I have to give a lot of credit to Sanjay sir. It is not possible for me to pull this role off without his support. Having said that, it was the most limited among the three characters in terms of range and it had a defined space. I had to somehow max that space. Like I said, the space we were talking about was not noisy, it wasn’t jumping out of the screen. It was pitted against a character, which was like that, which was all there, asking for attention. And here’s a character, which is saying without actually saying anything. So, that was the biggest challenge.
Hence, I said a few years ago I wouldn’t have that confidence, especially because I am the newest entrant in this team. There are certain actors and filmmakers, who gel with each other and bring the best out in each other, and I know this team does that for each other. So, to enter that role with that team in that stage of my career, most people would say was the most stupid decision of my life, but I felt it was the toughest decision of my life.
What gave you that confidence?
I knew this opportunity was very tricky and it can go horribly wrong. I didn’t need to do that to myself because I am coming from Haider and Udta Punjab, and people really think I am good. But I need to participate in this film because the opportunities that will come to me will become bigger and also I felt strongly is that every actor that has worked with Sanjay sir, he has taken them five steps ahead.
There’s a sudden jump in people’s perception, and the number of people they reach out to, and I wanted to be that guy because I knew I was the hero of the film. Of course, the role is difficult but I was the hero of the film. I wanted that and I knew I would have to give a big test for a big outcome. And I knew it wasn’t a ‘single hero’ film but for me always, the tests have been difficult, never easy.
Did you ever feel like playing Alauddin Khilji?
Who wouldn’t want to? Which actor wouldn’t want to play that character? Years ago, I watched Ranveer’s episode of Koffee with Karan where he said, ‘I would have done Kaminey better than Shahid.’ So, every actor has that thought that had I been in the role, I would have done better. I will say, had I been there, I would have done it differently. I don’t want to get into the specifics of it but I think we are very different actors.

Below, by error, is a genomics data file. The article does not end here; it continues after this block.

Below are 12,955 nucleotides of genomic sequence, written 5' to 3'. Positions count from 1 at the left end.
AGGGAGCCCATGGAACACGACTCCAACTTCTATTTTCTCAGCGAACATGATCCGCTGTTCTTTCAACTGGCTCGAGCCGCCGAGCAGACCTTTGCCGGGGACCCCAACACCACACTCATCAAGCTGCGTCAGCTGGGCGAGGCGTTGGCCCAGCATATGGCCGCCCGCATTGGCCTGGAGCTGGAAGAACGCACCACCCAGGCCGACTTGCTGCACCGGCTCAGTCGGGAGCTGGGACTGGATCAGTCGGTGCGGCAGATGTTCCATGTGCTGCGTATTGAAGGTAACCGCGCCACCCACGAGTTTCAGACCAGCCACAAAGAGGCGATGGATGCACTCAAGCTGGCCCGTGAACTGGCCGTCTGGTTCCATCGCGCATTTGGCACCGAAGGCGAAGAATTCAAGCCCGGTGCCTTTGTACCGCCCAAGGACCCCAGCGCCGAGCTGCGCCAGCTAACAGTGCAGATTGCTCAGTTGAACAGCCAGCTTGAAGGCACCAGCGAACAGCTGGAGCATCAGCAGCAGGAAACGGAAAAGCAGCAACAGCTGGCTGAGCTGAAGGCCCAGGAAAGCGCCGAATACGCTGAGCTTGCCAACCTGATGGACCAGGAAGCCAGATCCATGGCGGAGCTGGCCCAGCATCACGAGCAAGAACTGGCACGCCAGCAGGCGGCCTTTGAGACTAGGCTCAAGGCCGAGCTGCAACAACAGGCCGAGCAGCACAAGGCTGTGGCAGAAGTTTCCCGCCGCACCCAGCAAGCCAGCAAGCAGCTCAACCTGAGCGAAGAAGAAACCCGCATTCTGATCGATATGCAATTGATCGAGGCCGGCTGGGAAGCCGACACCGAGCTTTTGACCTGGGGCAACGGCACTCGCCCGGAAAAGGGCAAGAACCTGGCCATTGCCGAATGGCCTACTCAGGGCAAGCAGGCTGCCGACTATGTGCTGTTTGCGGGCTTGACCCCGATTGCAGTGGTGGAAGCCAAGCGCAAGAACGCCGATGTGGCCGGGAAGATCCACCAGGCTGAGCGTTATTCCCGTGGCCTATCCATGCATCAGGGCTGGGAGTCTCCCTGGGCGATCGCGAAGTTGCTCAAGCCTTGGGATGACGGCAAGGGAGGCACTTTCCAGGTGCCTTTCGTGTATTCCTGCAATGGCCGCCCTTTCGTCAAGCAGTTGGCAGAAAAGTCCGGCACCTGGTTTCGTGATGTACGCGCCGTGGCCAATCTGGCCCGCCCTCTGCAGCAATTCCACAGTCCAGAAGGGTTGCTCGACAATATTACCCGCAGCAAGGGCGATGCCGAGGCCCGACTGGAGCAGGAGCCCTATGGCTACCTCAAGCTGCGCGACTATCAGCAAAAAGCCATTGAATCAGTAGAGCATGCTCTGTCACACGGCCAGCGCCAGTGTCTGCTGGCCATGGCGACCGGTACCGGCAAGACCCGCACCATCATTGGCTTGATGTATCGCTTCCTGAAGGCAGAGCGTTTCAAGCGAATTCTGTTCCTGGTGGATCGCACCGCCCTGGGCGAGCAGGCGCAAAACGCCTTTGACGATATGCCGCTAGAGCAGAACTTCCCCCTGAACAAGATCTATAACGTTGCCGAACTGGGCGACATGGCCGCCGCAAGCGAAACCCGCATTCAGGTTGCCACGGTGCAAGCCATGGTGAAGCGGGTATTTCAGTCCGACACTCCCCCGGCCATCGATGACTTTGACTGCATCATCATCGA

Nobody can take credit in this film. Sanjay Leela Bhansali is the hero of every film that he makes. If a character is larger than life, it’s because of the way he has presented it. If a character is subtle and underplayed it’s again because he wanted it to be like that. If a film is doing Rs 300 crore of business, it is because of how he made it, because none of us have that. Nobody can say, ‘The film is successful because of me or it’s good and getting so much of love because of me.’ It’s Sanjay Bhansali first and everyone comes later. Everything in the film is driven by him. So, the interpretation of the characters is also largely governed by him.
Padmaavat has led to the debate on the Jauhar, while also inviting criticism for apparent glorification of the archaic practice. How do you respond to the criticism?
I respect everybody’s point of view. Film should be seen in the context of the time, the socio-cultural atmosphere, the reason why the act was committed, whether it was enforced and why is a certain character in our history viewed in such a glorious light over so many centuries. People still pray to her. If it wasn’t worth glorifying, why would people pray to her? What was the choice for that character? To let a plunder come and do what he wants or hold your dignity and walk away? That’s the context of the film. We have shown it is a period film beyond that what can a filmmaker do? Everybody has the right to their opinion.